Protecting public safety
Sen. Gordon Johnson (D-Bergen) introduced a bill in March to abolish the position of county constables statewide, a few months after a state watchdog condemned constables as untrained, unsupervised — yet often armed — cop wannabes who are subject to no accountability. The Senate law and public safety committee unanimously advanced the bill in May, but it went nowhere in the Assembly.
Another bill meant to help state police better investigate missing persons and human trafficking cases passed unanimously in the Senate in May but stalled in the Assembly. The measure would allow investigators to access — without consent — someone’s cellphone records, medical records, and other private information. Law enforcement officers who testified in support of the bill said they can lose investigatory leads and evidence when they can’t access these records quickly.
Meanwhile, efforts to diversify policing in New Jersey largely fizzled out.
A controversial bill that would have allowed law enforcement agencies to spend civil forfeiture funds on diversity training for officers, minority recruitment, and community outreach passed the Assembly in March but stalled in the Senate. Criminal justice reformers objected to the bill because they regard civil forfeiture as a problematic police practice that disproportionately impacts low-income communities of color.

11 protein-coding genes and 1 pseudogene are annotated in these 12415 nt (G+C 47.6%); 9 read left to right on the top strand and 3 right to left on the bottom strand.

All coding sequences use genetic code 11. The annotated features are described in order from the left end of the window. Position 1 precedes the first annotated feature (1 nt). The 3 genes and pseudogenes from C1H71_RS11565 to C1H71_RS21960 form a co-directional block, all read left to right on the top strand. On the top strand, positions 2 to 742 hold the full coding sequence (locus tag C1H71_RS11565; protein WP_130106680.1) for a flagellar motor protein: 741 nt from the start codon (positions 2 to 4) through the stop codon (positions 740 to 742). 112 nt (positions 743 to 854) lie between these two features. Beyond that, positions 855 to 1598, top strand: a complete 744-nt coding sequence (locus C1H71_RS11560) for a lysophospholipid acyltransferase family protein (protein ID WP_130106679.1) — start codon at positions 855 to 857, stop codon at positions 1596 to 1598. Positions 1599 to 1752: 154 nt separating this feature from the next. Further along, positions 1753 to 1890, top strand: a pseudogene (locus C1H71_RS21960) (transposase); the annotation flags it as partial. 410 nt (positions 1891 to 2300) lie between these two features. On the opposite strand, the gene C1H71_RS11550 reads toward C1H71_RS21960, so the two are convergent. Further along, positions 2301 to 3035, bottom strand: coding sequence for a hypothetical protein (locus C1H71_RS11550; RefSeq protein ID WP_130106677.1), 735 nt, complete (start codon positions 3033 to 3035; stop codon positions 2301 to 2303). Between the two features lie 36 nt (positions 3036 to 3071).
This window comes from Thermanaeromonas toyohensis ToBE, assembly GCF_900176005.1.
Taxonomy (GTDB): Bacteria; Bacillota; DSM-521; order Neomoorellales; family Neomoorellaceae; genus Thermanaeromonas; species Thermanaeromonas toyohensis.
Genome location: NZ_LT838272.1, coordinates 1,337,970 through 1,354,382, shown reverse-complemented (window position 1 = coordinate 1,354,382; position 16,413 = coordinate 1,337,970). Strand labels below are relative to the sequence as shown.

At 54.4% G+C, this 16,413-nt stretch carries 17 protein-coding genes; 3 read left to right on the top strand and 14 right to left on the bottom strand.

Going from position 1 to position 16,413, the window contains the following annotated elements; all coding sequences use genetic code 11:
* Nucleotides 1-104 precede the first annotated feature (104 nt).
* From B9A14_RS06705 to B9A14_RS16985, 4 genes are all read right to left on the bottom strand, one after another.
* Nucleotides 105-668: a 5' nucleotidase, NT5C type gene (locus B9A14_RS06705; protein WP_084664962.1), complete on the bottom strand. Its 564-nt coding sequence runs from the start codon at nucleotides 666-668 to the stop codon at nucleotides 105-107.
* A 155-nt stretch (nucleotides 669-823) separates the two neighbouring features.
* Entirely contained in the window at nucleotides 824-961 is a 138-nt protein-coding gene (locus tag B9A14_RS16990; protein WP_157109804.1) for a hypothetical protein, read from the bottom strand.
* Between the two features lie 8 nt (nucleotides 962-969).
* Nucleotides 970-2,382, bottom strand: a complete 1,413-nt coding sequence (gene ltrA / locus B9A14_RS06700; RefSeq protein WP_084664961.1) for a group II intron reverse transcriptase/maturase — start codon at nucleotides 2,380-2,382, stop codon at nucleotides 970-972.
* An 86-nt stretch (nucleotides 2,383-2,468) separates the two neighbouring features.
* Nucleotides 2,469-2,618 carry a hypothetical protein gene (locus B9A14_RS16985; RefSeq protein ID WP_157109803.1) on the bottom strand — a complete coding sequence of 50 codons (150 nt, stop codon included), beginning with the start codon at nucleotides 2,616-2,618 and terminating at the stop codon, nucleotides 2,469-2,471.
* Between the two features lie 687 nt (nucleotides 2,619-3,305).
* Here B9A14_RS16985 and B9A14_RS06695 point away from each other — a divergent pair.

A bill that would require implicit bias training for all police recruits during basic training passed in the Assembly in February, but remains stuck in the Senate.
And a proposal to pay people to find the state more cops of color failed to make it to the floor in either chamber. Under that bill from Sen. Troy Singleton (D-Burlington), the state would create a $1.25 million program that would pay $250 to anyone who recruits a minority law enforcement candidate who enters a police training academy.
A bill encouraging businesses to hire people recovering from drug addiction failed to reach the floor in either chamber.
The measure, sponsored by Gopal, would provide businesses with gross income tax credits of up to $2,000 for each worker recovering from drug addiction, with the size of the award depending on how many hours an eligible employee works.
Lawmakers introduced dozens of bills to improve the state’s unemployment process, which has been repeatedly criticized since a deluge of claims backlogged thousands of jobless applications.
A bill that would require an annual report of the Department of Labor’s work, including how quickly and accurately unemployment claims and appeals are processed, has not been heard in the Assembly’s labor committee. It passed the full Senate unanimously in mid-June.
A handful of bills aimed at curbing cannabis use for certain employees did not advance out of committees. Bills that would have prohibited cannabis use among law enforcement, people who operate heavy machinery and weapons, and firefighters, EMTs, and 911 dispatchers were introduced shortly after legal cannabis launched in the state.
Senate President Nicholas Scutari, a long-time supporter of cannabis legalization, previously said it would be a very “dangerous, slippery slope” to regulate what employees do during their off hours. He hasn’t commented specifically on the bills.
It’s a gas, gas, gas
New Jerseyans will have to wait yet again for any hope of pumping their own gas, after a bill that would have given them that right — or chore, depending on how you look at it — stalled.
Drivers also won’t get tax rebates, as Assemblyman Raj Mukherji (D-Hudson) proposed in May, to offset skyrocketing gas prices, with that bill not making it to the floor either. A similar bill sponsored by Sen. Ed Durr (R-Gloucester) also petered out.